People v. Arledge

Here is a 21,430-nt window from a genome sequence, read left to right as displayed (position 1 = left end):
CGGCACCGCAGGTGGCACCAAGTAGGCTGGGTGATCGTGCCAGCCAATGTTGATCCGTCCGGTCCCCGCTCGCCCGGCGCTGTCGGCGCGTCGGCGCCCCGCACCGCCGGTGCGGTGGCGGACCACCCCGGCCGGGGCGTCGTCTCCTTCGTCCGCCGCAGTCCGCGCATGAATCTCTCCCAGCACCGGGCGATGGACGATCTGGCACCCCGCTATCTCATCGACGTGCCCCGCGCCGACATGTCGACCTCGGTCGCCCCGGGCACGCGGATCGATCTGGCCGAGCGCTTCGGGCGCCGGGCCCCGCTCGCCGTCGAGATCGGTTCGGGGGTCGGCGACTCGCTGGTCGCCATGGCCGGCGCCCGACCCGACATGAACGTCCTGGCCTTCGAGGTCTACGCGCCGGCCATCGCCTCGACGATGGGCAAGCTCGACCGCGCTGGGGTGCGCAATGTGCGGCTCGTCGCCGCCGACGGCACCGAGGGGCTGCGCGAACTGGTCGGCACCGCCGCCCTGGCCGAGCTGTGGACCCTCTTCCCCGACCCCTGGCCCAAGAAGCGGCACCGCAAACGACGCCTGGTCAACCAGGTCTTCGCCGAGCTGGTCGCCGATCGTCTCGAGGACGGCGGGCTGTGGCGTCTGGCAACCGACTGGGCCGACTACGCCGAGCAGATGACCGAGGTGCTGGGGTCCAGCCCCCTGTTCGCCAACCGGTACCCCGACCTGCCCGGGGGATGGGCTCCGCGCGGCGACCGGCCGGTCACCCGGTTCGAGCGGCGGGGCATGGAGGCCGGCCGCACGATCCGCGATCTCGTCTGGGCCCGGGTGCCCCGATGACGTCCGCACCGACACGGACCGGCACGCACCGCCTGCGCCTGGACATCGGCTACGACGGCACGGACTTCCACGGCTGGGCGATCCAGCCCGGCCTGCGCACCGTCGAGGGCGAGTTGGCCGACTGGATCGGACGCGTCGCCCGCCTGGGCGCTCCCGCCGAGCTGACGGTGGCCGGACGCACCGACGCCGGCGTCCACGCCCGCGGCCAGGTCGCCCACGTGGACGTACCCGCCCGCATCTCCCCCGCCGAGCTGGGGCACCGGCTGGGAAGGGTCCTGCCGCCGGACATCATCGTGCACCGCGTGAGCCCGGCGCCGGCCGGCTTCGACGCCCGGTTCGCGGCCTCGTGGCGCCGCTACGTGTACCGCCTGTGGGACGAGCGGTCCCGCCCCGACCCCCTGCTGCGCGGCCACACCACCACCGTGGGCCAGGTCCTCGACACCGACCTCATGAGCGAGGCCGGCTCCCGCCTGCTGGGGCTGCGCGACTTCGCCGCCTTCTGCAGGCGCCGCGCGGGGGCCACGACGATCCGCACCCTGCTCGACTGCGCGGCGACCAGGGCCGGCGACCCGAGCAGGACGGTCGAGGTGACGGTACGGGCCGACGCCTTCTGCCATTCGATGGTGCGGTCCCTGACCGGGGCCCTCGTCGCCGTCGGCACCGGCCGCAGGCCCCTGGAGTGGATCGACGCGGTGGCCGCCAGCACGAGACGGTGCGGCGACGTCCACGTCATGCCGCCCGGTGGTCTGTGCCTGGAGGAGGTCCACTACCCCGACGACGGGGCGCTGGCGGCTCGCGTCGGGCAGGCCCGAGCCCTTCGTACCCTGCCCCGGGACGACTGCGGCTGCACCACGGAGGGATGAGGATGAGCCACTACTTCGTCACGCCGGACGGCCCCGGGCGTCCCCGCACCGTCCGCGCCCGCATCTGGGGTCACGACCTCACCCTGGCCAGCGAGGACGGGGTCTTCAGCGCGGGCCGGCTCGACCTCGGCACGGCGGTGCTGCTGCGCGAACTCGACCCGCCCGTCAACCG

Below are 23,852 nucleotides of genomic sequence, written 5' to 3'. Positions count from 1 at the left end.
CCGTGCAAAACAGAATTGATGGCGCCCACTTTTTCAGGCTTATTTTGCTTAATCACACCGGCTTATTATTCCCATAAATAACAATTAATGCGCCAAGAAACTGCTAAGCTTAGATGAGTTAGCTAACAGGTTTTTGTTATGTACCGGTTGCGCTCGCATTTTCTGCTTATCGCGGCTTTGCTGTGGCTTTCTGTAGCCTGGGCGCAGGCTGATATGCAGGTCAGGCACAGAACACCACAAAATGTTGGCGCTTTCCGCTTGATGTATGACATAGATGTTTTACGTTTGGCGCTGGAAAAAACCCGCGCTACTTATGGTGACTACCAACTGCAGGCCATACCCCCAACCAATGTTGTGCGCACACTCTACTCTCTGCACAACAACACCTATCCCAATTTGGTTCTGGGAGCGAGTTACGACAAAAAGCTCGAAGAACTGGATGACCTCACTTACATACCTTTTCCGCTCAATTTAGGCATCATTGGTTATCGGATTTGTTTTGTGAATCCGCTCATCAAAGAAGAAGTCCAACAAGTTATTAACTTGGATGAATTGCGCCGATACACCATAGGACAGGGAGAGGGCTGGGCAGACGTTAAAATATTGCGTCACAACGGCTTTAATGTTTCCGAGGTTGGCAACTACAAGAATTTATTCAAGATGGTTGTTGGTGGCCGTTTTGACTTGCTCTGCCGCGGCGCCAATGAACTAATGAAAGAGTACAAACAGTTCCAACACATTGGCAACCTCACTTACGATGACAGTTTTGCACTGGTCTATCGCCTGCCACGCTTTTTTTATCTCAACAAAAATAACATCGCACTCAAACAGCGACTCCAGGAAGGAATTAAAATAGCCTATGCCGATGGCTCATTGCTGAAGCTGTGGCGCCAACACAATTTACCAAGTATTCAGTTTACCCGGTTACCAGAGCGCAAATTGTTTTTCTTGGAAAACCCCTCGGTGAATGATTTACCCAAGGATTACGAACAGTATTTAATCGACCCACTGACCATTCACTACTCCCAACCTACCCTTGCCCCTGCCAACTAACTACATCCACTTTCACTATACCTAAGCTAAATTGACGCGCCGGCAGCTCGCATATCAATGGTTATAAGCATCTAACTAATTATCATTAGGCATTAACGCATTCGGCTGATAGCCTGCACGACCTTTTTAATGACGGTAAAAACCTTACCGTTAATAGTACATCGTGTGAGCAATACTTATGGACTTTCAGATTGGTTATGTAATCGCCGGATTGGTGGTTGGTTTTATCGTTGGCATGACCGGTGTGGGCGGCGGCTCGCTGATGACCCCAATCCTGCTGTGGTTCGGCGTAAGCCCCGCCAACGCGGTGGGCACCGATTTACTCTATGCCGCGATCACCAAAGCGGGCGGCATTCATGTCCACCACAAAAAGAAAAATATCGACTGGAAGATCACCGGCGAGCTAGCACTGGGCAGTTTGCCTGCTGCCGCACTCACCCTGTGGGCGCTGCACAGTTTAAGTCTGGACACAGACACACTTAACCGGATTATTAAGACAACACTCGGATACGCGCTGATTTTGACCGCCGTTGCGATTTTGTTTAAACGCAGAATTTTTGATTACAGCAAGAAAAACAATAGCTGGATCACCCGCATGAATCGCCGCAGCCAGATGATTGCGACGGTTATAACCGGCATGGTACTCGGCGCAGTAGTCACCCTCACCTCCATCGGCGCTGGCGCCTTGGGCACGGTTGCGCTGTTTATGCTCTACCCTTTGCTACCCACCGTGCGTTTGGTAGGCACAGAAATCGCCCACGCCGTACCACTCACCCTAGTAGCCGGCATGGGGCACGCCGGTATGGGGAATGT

In People v. Arledge, 938 P.2d 160 (Colo. 1997), the defendant objected to having to choose between his right to ask for a substitution of judge and his right to a speedy trial. Despite the court and the prosecution being "on notice of defendant's adherence to maintaining the speedy trial request," no effort was made to ascertain whether the case could have been tried within the speedy trial period. People v. Arledge, supra, 938 P.2d at 167. Because the trial court and the prosecution bear the responsibility to ensure compliance with the speedy trial statute, the Arledge court concluded that the trial delay was not chargeable to the defendant, and that the charges were properly dismissed. The trial court initially denied the defendant's motion for recusal but, subsequently, granted the motion the day before trial. The trial court then requested and obtained a speedy trial waiver from the defendant. Thirty-three days later, at the expiration of the original six-month speedy trial period, the defendant filed a motion to dismiss with the reassigned judge, which was granted. The supreme court affirmed the trial court's dismissal, finding that no delay was chargeable to the defendant. People v. Arledge, supra.